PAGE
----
recession-proofing a firm
It takes about three years to position a firm for surviving a dreary economy, according to business consultant Hugh Hochberg, principal of The Coxe Group, Seattle. “We've been telling clients for quite some time to expect a downturn in 2008 and 2009,” he says, while acknowledging that the depth of the current crisis has affected the residential market more than he and his colleagues had anticipated. “Certain firms are somewhat isolated from the weak economy,” he says. “Those specializing in high-end and resort homes haven't lost commissions; they're doing $7 million homes instead of $10 million homes. But most firms have been affected substantially more than that—mostly those in the condo market, which is dramatically overbuilt.” Hochberg, whose clients typically head design firms of fewer than 100 employees, offers these tips for tough times.
Operational. In many cities, building projects have started and stopped, and the usual operational cautions are doubly important in a down market. Get payment up front, if possible, and stop work when the checks fall more than 30 days behind. It's nonproductive to think your clients are the exception. Hochberg also recommends having three months of operating expenses in reserve, though firms with a good client base don't need a lot of cash on hand, he says.
Watch financial indicators closely from month to month. Two key indicators are how long it takes to get paid and the direct labor multiplier, which is revenue received for direct labor paid. (The average firm takes in $3 for every dollar it pays in direct labor.) Additionally, owners should keep compensation reasonable. Take the money out of profits rather than building in high fixed costs for salaries, and base bonuses on individual performance. This is also a good time to identify up-and-coming leaders and do what you can to keep them, rather than letting their entrepreneurial spirit compete with the firm. While many employees cling to job security in a nervous market, others may leave if they think the firm won't succeed.
Sometimes, downsizing is inevitable. Let economic forecasts, rather than wishful thinking, be the guide. “It makes sense to keep going on a line of credit if you expect a reasonable turnaround,” Hochberg says. “But if you accommodate everyone in the firm who isn't fully occupied, you're under-accommodating those who can do the most, and you'll end up weakening the overall firm. It's better to be stronger and smaller than weaker and larger.”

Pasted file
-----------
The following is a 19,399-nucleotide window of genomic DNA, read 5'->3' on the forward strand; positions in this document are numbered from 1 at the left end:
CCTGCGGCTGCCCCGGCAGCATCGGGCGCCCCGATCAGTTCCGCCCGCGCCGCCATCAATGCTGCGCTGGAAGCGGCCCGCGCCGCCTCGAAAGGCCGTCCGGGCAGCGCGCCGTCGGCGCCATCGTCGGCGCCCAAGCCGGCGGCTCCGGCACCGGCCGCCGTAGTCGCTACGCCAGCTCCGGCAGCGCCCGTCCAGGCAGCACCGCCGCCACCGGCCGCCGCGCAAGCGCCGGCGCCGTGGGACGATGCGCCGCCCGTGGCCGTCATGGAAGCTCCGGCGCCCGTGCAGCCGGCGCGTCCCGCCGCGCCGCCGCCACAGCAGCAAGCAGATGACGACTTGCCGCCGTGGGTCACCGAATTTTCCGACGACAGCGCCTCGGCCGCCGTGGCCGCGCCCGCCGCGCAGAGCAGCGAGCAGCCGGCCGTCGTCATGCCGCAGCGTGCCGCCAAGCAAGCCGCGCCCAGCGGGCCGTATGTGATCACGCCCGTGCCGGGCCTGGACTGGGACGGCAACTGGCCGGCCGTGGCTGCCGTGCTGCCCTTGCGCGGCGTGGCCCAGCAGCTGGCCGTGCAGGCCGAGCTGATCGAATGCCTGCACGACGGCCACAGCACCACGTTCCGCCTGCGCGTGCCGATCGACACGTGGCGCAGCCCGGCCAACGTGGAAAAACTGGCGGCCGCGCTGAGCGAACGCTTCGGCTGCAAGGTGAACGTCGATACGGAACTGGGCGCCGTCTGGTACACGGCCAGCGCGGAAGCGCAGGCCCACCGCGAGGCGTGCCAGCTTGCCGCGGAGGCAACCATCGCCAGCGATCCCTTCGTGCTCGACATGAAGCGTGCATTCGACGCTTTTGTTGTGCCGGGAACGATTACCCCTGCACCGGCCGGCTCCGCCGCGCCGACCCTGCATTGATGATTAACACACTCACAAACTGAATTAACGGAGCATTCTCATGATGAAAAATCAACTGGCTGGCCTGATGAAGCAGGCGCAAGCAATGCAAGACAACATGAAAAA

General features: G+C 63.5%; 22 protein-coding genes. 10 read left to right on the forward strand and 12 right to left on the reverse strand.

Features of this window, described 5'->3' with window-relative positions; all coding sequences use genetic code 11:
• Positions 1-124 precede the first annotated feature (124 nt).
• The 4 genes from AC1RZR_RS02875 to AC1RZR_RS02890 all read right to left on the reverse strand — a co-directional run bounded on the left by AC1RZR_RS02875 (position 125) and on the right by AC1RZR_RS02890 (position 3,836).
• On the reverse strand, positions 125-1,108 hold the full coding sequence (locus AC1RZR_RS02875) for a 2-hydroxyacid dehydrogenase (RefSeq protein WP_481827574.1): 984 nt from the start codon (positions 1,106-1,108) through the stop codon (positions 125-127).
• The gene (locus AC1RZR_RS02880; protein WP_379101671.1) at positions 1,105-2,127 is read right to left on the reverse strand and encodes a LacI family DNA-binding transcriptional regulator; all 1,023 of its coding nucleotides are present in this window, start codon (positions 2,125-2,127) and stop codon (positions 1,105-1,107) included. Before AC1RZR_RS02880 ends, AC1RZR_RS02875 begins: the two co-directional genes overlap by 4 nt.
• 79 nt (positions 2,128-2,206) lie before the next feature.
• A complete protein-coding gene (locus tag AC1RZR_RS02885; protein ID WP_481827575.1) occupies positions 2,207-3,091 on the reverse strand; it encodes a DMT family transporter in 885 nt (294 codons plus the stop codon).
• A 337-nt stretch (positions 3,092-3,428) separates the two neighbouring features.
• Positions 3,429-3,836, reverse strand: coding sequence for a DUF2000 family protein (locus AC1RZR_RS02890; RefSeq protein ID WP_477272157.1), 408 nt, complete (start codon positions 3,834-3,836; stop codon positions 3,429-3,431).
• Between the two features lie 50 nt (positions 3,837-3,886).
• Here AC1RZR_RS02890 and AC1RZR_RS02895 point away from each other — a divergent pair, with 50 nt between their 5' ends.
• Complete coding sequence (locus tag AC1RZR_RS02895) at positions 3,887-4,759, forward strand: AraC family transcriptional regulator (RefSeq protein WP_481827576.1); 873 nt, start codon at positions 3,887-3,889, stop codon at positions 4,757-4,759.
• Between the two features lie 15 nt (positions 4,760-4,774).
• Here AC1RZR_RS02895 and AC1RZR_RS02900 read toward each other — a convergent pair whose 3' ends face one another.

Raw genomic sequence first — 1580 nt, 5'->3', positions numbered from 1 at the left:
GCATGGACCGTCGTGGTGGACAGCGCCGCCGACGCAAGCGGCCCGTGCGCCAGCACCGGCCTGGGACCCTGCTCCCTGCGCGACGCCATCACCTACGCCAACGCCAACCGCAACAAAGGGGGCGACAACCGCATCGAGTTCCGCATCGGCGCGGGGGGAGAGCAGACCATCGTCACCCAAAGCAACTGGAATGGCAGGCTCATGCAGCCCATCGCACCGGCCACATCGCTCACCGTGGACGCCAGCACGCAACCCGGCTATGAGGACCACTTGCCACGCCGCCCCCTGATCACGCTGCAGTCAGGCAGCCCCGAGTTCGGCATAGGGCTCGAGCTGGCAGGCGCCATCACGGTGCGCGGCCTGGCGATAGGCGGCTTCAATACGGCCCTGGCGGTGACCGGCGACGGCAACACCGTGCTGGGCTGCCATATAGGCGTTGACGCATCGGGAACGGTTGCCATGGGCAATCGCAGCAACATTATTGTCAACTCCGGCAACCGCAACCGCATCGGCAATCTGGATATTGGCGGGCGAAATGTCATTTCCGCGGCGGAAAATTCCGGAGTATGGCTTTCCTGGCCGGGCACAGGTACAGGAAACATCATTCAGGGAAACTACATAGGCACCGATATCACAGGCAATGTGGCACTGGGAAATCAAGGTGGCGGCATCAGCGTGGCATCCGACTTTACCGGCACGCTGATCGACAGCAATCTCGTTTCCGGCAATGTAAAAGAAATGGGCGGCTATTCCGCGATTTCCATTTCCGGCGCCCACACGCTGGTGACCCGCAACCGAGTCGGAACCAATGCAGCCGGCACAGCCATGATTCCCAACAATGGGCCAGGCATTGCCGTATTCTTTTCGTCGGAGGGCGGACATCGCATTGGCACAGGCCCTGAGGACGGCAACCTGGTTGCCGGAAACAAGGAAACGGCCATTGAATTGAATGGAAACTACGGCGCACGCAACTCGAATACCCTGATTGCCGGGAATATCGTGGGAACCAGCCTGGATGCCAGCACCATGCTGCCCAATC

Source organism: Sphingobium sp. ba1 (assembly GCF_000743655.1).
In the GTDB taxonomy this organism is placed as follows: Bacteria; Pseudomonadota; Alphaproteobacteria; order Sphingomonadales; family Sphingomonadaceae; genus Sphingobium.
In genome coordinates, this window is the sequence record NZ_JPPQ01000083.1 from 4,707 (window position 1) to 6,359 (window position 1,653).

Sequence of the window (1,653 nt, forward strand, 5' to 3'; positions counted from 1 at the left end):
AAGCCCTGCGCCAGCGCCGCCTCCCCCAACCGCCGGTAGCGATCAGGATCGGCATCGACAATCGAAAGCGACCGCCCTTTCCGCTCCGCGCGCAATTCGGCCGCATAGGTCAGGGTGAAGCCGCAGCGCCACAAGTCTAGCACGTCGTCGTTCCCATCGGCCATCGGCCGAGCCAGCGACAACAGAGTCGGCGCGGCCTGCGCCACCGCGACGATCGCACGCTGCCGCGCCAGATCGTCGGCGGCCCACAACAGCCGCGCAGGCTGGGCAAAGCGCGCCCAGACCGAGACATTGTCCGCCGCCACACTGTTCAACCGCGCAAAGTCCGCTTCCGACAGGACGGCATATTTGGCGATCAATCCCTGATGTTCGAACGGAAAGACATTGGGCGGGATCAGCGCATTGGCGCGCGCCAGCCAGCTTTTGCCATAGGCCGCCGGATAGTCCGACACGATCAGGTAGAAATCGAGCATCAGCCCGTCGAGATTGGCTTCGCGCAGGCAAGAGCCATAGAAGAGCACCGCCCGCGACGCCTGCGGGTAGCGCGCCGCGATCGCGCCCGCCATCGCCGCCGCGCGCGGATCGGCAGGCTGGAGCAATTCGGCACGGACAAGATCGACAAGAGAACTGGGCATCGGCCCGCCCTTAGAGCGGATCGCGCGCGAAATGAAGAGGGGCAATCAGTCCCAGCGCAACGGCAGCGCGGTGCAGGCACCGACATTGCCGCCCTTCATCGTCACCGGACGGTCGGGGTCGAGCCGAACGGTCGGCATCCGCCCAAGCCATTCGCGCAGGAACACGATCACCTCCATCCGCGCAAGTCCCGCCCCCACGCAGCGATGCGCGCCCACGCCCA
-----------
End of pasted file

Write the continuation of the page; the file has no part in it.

Strategic. Financial stability positions firms to move forward with new initiatives, and so does a deep understanding of potential clients' business models. Architects who provide more than architecture—confidence, connections, strategic planning—will be the first out of the block when things turn around, particularly in the multifamily and mixed-use sectors. “You're better off if you understand the implications of economic forecasts, return on investment, and the ins and outs of equity versus debt financing,” Hochberg says. Knowing players who can help potential clients strategize also puts architects a step ahead. “There's money out there, and investors who are open to good opportunities,” he continues. “Even architects who have that capacity often don't value it enough to do it. You can't know too much about your client's world. It's a question of judgment and how much you capitalize on that knowledge and are part of organizations, like the Urban Land Institute, that provide that perspective.”
Of course, it's easiest to leverage work from people you've already done business with—a client who's shifting from multifamily to campus housing or building a private home, for example. Hochberg recommends that firms making a big push into new project types hire leaders who can land the commission, rather than people who can deliver the work. Affiliations with other firms may also provide the tactical link to new sectors and scales.